This last weekend was the first of the two, and what a perfect Yukon night it was.
We went outside of the city to our friends’ house for a bonfire. We arrived before sunset, because that isn’t happening until about 9:30 p.m. these days. I learned a new way to build a fire (lots of newspaper, haphazardly thrown kindling and lots of blowing before the logs) and, more importantly, how many people cared enough to spend their Saturday night seeing us off. It was touching, and as I mentioned, a little odd to be the guests of honour!
It was a perfect night for weather, it never really got cold, especially in front of the fire, not even by the time we left at 4:00 a.m.! The sky was clear and for hours we were treated to dancing green northern lights. I learned that if you whistle at them, it’s akin to taunting and they recede for a bit, at least that’s first nation folklore.
We drank and made fireside confessions that will never go beyond the orange glow, and laughed louder than the music, which was allowed to blare in the rural neighbourhood. Besides that, if there was a noise complaint called in to the police, it would be redundant, as on duty officers joined in the fireside party sporadically.
It was a ,marvelous night spent among friends that genuinely wished us well, offering us places to stay when we come back in to ‘the big city’ to load up on supplies at retail prices. (As opposed to insane Ross River prices on limited selection)
Next weekend’s another, only it’ll be a swanky cocktail party, complete with requisite dress code and fondue!! I can’t wait, but I can. It’ll be bittersweet.
I got it from my mama
For the last couple of days, husband has insisted we listen to Will.i.am’s “Got it from my Mama” when driving into his early shift at work, which starts at 6:00 a.m. Having only one truck between the two of us, I get stuck driving him in early, so I can get to work three hour later.
“I like to get pumped up before work,” he insisted. At 5:40 a.m., I was in no mood to argue.
I mean, I like the song, it’s just not a 5:40 a.m. kind of song, at least to me.
Typically the first song I hear in the morning stays in my head all day, and this is no exception.
That said, I started thinking about inherited traits, nature versus nurture, and all the things passed on to me from my own mama, or mum as I like to use.
I definitely have her hands. This is made even more clear by our shared fixation with keeping them well-moisturized. As I get older, and pay more attention to not biting my nails, I notice they look more like her hands, the ones I saw from knee-height when I was little, rested on the counter. Or on top of tissues at the kitchen table, with nail polish in the process of drying.
I definitely got my hair from her and for that I count my lucky stars. It is straight as a board, even after a shower without combing it, and in its primal state was a glorious strawberry blond. Admittedly, I get a little help now and then returning to my five-year-old colour, but whose strawberry blond hasn’t faded to a weird, drab brown? Thanks, universe, just when I was entering my beauty prime! It grows well, is a good balance of not too thick and not too thin, and even in this arid climate of the Yukon retains a nice shine.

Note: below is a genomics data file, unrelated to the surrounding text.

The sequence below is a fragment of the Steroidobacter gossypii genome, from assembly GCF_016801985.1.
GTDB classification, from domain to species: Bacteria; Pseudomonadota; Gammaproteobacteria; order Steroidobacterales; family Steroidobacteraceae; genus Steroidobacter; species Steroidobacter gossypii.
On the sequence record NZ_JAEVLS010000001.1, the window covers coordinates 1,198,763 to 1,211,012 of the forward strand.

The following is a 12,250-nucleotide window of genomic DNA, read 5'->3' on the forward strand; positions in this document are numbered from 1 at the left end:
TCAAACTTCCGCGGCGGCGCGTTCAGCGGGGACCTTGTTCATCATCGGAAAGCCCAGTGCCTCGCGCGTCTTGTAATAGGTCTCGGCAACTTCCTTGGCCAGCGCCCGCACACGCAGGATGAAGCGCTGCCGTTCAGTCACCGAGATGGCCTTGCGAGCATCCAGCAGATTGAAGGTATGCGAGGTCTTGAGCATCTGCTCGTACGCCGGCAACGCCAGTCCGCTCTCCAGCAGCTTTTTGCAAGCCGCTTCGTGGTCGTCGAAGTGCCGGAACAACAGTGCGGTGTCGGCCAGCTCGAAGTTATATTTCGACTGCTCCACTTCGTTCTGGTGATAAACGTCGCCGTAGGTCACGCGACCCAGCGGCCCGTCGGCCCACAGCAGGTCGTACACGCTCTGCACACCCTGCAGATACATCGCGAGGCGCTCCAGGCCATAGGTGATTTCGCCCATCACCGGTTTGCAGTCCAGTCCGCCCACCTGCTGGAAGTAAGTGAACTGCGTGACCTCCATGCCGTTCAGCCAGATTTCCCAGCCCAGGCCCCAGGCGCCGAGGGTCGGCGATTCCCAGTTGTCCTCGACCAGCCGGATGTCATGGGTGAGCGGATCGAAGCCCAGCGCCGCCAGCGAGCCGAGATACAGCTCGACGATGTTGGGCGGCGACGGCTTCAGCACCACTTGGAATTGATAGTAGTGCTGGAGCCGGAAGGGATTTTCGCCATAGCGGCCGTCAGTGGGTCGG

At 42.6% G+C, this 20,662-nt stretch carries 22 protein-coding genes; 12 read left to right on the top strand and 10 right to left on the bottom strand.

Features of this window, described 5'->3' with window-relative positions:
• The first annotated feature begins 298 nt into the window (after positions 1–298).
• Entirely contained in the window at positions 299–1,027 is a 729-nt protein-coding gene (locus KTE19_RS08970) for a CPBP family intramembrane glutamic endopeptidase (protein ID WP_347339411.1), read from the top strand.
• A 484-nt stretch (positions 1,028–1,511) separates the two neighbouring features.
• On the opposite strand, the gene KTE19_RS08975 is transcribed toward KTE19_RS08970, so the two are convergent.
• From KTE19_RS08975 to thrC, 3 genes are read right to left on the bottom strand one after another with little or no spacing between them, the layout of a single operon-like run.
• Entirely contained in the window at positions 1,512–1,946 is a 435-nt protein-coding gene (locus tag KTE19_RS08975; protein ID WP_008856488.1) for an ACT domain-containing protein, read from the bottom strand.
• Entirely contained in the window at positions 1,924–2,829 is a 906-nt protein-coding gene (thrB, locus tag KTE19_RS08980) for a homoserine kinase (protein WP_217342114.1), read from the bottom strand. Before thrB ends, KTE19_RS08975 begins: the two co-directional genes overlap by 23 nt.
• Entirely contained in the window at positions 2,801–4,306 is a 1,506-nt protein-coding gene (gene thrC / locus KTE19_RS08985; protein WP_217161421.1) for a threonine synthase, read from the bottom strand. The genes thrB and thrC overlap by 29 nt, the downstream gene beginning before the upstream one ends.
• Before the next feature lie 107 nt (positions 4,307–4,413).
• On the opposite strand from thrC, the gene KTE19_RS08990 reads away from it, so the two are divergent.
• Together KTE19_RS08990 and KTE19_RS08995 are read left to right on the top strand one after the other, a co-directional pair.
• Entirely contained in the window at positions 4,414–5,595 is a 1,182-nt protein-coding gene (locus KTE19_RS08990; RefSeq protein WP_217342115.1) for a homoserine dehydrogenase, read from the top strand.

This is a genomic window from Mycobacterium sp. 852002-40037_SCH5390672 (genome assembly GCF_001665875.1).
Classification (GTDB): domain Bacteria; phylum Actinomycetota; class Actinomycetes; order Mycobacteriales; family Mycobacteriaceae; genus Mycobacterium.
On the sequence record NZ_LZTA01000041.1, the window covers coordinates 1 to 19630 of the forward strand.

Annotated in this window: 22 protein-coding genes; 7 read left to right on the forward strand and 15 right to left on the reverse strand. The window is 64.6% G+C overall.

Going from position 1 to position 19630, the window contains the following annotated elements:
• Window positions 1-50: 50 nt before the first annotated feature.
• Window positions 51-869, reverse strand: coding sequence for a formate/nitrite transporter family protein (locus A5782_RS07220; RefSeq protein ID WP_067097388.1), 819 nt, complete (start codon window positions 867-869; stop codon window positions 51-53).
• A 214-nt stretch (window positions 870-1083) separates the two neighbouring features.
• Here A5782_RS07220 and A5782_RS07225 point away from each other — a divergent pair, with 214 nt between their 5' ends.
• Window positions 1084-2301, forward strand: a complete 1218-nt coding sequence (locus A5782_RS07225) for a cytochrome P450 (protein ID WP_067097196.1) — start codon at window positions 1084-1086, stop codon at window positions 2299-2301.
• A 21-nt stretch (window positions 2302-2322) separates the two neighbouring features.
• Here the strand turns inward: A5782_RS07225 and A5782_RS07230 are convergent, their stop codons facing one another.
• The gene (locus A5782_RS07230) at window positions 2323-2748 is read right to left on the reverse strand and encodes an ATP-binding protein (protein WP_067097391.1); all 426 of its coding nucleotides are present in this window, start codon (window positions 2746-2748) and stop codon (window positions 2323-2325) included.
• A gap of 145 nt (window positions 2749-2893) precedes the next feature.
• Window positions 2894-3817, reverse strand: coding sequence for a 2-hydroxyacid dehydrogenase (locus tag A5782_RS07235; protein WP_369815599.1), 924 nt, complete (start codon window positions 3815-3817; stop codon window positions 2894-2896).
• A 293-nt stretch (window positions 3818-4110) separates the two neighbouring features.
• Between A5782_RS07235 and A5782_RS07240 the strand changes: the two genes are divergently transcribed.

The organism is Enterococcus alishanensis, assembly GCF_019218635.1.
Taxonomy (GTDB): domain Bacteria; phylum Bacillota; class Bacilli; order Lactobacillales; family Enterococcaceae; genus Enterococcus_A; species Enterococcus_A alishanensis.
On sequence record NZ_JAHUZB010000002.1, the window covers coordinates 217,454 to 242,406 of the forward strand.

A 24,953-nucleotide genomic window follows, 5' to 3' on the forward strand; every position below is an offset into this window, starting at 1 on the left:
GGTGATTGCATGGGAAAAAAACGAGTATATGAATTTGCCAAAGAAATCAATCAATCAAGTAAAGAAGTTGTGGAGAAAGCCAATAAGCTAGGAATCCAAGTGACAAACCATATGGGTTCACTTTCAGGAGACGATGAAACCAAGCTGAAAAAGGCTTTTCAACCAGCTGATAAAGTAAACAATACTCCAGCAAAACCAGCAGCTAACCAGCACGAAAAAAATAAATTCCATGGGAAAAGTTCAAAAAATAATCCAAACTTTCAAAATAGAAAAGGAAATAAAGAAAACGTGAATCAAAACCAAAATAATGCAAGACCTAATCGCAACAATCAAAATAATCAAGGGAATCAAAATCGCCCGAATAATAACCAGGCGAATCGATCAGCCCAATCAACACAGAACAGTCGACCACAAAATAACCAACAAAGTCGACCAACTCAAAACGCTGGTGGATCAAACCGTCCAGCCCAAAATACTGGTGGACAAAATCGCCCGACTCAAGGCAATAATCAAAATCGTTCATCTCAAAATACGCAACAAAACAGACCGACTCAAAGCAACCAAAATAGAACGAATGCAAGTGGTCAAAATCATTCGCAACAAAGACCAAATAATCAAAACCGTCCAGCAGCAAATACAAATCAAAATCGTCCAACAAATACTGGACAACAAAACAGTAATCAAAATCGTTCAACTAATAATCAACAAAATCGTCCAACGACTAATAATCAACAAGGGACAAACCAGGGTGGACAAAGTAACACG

It’s weird to compare, but I also have her knees. I find it hard to describe what makes our knees our own, because I mean, how do you describe knee shape? Difference between us is hers are rather pale and freckled, while mine are darker and bruised, most days. But they are ours and if we sit side-by-side on porch chairs in the summer wearing shorts, we are definitely knee twins.
Aside from these things, we don’t look much alike. I am tall, tan easily, rarely burn, have high cheekbones and big eyes. She is short, more full, light-skinned, and has cute little green eyes.
But I have so much more from her, things that had I been adopted, I can only wonder what would have passed through to me.
I inherently worry about the people around me before myself. I grew up seeing her tend to our cuts, hunger, discomfort and sadness. It was always immediate, tender, shusshed and quiet, but she was always there to make things better for us. Now that I am older and in a position of relative independence, I recognize an innate desire to help where I can. Bandaids, pasta dinners, comfy blankets abound.
I love being outside among trees and water bodies, even though I grew up in suburbia. We both love to have camping vacations in tents, canoes and on grass, even when given the chance to do something more exoitc. Its a comfort, a simple, basic enjoyment easily achieved but wholly enjoyed.
I’m sure as I get older and older and become a mum myself, I’ll pick up more things she’s given to me. And then those words, “I’ll NEVER be like my mother!” expunged in teenage angst will come back to haunt me.